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One year ago Southampton said farewell QE2
It was as if she just disappeared into the night, merging with the darkness to fade away from sight and into Southampton’s past.
Exactly one year ago today the city said a bittersweet farewell to an old friend who had been a familiar and well loved favourite for 40 years.
Many thousands of people braved a chilly Tuesday evening in November to say a final goodbye as the Cunard liner, Queen Elizabeth 2, slipped her ropes and severed even these, last, tentative ties with her traditional, home port.
Uncertain future She was heading for Dubai where new owners boasted a glamorous career for the liner as an ultra-luxurious floating hotel and tourist attraction, but as yet these promises have to be fulfilled. Instead she lies forlorn and untouched and QE2 faces an uncertain future.
There were some, who knew and loved the liner, who would have preferred to see QE2 scrapped and then to remember her in all her glory. But, at the same time it was true she was going to a wealthy part of the world, rich in oil money, where the ship would be cared for and maintained.
Unfortunately the reality has turned out to be wide of the mark.
In marked contrast to Southampton, where local people would somehow feel re-assured every time they saw her elegant lines on the waterfront, QE2 is now buffeted by financial squalls of the economic recession.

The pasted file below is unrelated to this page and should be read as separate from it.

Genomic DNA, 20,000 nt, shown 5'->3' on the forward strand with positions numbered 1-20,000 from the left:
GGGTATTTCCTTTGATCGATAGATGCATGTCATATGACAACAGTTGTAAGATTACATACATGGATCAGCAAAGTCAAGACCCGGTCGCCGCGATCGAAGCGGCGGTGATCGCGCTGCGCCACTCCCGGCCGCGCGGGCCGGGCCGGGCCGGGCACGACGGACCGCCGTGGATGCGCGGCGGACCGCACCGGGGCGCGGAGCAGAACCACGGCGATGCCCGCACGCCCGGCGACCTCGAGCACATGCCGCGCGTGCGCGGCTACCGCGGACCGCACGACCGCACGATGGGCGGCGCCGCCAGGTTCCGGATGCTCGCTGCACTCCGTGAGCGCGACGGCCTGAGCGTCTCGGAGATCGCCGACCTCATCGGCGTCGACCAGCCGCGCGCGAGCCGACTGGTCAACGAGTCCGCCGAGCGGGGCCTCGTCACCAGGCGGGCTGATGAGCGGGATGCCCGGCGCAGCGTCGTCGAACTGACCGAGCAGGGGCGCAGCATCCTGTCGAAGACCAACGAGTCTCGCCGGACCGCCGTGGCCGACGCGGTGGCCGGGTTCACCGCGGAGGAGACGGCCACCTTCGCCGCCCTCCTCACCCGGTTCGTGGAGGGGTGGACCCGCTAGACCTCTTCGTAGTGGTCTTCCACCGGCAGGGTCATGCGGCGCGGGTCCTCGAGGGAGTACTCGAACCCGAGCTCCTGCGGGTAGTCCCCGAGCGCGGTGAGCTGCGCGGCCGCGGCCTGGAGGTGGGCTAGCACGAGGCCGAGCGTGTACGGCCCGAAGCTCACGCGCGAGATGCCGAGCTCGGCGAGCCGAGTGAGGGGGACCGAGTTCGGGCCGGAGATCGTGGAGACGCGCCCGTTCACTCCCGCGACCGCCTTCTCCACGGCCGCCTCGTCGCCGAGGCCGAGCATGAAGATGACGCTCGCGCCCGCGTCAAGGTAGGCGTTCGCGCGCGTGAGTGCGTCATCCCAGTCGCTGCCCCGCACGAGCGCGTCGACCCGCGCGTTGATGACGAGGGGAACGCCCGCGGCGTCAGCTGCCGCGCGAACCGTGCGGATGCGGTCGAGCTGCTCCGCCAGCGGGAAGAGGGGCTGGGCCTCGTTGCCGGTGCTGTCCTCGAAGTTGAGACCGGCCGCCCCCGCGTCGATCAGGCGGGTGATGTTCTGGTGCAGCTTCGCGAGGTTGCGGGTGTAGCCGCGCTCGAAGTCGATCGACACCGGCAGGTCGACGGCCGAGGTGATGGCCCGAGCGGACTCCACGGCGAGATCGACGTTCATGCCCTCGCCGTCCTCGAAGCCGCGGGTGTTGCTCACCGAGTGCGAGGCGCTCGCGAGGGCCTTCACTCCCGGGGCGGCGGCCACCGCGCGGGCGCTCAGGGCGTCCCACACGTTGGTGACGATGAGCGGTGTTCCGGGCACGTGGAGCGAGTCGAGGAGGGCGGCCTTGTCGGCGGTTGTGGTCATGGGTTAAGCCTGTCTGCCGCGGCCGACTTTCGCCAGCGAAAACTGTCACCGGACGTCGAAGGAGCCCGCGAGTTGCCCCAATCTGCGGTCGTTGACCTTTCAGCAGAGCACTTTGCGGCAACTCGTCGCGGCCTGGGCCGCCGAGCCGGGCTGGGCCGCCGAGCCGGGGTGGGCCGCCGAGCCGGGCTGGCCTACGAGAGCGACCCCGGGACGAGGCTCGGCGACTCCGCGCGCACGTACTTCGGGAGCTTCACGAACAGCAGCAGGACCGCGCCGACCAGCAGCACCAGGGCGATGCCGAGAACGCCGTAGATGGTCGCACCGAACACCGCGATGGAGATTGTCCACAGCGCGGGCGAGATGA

Schemes, such as sending her to South Africa for next year’s football world cup, are announced and then seem to be abandoned, while plans to transform her decks into lavish accommodation have, despite the passing of 12 months, still to get off the ground.
One year ago, as she sailed away from Southampton the water around her huge hull was crowded with an armada of motor cruisers, leisure craft, dinghies, yachts, and even one or two canoes, which bobbed around like chicks following a mother hen.
Hundreds of lights twinkled on her decks, cabins and portholes glowed, while high up above the waves floodlights picked out QE2’s trademark funnel. Every vantage point along Southampton Water and the Solent was packed with people to wish her bon voyage.
Despite four decades of service, QE2, still every bit as regal as the day she first arrived in the docks, looked magnificent, a testament to the skills of British shipbuilders who had built a vessel far ahead of her time, as she made her way down Southampton Water.
At a point somewhere off Fawley, the lights of the armada of following craft, together with ship’s own well lit decks combined with the refinery’s flares and illuminations as the liner disappeared into the darkness and into the memories of all who had ever seen QE2.
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